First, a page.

Harvest is an extremely intuitive and useful tool makes it super easy to manage projects and hours with staff and freelancers. Its mobile app also makes it simple for our distributed teams to log time accurately while working from remote locations.”
9. ezTimeSheet for Payroll
“I recommend using ezTimeSheet. It costs only $39 and can really cut down on the time you spend on payroll. It tracks regular work hours, vacation time, PTO and sick days. It’s also very easy to use!”

10. Freckle Time Tracking
Freckle is a great online tool to track employee hours. Your team can log in from anywhere, so if they want to put in a few hours work from Topeka during a layover or log some time while at the beach, it’s just a click away. It allows the project manager to keep an eye on how many hours people are spending on what projects, and generates comprehensive payroll reports.”
11. Go With Google Calendar
Google Calendar is one tool everyone should use. Leaders should schedule one-on-one meetings every week with their direct reports to understand their concerns and frustrations, as well as guide them and provide positive and constructive criticism. There’s no substitute for face time, but you need to make sure you schedule it and religiously adhere to that schedule.”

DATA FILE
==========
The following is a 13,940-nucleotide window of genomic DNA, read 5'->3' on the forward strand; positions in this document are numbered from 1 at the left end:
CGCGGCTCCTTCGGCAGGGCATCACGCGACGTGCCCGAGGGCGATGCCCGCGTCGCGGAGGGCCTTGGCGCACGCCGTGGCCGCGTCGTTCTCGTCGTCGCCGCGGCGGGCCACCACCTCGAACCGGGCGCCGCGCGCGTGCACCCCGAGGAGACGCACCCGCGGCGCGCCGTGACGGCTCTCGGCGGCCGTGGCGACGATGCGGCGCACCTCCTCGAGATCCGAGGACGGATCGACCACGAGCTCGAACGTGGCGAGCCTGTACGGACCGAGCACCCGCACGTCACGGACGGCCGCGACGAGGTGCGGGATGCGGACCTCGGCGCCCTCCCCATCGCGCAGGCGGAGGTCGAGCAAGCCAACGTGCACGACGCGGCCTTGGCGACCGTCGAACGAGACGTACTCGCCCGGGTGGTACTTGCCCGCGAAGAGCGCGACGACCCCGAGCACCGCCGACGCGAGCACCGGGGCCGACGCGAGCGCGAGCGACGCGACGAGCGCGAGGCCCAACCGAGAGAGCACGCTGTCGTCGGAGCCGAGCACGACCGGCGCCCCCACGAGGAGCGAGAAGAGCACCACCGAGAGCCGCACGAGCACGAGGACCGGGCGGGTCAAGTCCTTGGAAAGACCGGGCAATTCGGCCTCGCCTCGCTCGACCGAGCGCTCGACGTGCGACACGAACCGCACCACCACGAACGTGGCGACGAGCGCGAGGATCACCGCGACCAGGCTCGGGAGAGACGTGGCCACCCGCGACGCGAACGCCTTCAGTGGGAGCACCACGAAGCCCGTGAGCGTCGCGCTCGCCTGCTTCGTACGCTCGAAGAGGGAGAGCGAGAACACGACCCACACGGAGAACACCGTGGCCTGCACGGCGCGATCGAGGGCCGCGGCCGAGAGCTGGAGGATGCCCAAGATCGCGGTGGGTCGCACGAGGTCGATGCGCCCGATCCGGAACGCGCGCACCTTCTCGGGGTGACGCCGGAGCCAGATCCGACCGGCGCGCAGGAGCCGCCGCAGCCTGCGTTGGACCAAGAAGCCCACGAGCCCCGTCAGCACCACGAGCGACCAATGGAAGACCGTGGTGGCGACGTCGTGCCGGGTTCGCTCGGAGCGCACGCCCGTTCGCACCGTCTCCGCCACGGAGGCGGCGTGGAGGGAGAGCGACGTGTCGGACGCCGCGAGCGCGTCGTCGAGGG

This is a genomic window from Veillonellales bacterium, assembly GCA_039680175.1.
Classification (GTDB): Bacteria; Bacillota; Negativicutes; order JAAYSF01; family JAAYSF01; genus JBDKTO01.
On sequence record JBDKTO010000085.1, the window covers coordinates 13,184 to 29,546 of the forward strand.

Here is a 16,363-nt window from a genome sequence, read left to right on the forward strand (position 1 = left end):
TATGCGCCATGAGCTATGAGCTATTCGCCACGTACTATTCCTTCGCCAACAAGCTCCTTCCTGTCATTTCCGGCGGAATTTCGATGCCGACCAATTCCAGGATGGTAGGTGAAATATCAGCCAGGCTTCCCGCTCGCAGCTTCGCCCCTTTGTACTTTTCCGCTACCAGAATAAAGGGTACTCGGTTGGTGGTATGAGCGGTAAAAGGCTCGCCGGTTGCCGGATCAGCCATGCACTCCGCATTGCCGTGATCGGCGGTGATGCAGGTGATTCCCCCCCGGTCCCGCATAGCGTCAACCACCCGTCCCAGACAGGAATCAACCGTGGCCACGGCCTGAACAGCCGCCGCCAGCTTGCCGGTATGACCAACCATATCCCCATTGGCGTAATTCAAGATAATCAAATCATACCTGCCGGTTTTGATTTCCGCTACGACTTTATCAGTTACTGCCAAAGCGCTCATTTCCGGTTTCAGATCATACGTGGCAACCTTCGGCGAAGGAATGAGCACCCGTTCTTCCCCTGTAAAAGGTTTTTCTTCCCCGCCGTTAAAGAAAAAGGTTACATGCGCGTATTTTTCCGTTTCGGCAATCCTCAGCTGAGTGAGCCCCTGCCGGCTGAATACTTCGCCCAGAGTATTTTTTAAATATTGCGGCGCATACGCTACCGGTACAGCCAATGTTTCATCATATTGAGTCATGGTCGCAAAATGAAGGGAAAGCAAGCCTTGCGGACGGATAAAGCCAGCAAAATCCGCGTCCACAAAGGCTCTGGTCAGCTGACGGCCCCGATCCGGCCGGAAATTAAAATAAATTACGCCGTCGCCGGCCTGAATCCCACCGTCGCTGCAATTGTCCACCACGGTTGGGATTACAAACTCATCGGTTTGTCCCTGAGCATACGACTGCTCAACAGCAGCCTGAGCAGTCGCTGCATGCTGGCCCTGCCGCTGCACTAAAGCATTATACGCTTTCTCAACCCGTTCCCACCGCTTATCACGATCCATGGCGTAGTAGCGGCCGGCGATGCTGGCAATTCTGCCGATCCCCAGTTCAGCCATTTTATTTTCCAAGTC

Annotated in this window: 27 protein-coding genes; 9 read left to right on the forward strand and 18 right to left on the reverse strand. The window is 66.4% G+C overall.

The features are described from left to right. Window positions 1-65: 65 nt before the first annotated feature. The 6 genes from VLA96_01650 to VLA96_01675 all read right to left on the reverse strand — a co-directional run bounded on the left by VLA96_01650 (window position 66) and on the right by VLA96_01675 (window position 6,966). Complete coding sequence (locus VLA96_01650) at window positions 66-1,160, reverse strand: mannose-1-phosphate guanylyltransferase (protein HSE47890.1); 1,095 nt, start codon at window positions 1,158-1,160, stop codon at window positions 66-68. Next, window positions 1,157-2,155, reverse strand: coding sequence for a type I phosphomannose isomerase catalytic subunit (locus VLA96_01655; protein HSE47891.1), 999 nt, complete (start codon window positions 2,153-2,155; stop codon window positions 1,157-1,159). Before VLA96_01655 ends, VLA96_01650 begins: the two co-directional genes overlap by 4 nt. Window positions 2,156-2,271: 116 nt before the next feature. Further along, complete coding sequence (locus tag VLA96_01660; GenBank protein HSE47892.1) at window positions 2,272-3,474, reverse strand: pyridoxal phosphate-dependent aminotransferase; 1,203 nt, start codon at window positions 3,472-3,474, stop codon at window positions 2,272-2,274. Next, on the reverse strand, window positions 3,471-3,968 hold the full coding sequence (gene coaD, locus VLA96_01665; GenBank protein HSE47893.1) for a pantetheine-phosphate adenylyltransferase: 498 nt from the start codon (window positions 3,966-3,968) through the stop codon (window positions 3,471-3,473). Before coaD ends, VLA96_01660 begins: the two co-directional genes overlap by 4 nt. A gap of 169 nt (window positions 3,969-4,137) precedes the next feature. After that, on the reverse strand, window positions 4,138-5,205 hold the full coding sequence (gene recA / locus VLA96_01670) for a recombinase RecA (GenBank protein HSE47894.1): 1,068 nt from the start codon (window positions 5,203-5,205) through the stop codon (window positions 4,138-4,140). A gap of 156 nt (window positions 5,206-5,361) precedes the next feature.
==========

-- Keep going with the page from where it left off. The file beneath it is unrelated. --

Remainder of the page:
12. TribeHR for Team Management
“TribeHR is a breath of fresh air in the world of human resources. The software is beautiful and focuses on building an amazing team of people who are empowered, engaged, and inspired, which will ultimately allow you to build the best company you can. It covers everything from recruiting to performance and employee recognition to payroll.”
13. Pick Up Paychex
Paychex save our company a lot of time and money. All of our employees have direct deposit, so I never have to hear, “I lost my paycheck, may I please have another one?” Paychex provides logins for each employee so they can view their paychecks, commissions, taxes and vacation days. When W-2s are released, employees are able to log in and print those off too. Our rep also rocks!”
14. Replicon Removes Stress
Replicon is a great way to track employee hours in the cloud and avoid tedious offline tracking.”


Keep your best: The care and feeding of top performers

We have all seen the surveys and studies that tell us why employees leave. What those studies don’t tell us is that sometimes, turnover can be a positive thing.  
A certain amount of turnover is good for any organization, Peggy Pedwano, human capital strategist at Halogen Software, told us in a recent interview. “It’s important to continually be bringing in new staff with fresh ideas and perspective,” she said.  ”And turnover is great when the employees who leave are low performing, or aren’t a good cultural fit.”
The challenge, she said, is to stop employee turnover among high-performing and high-potential employees and to keep turnover rates of other employees at a healthy level.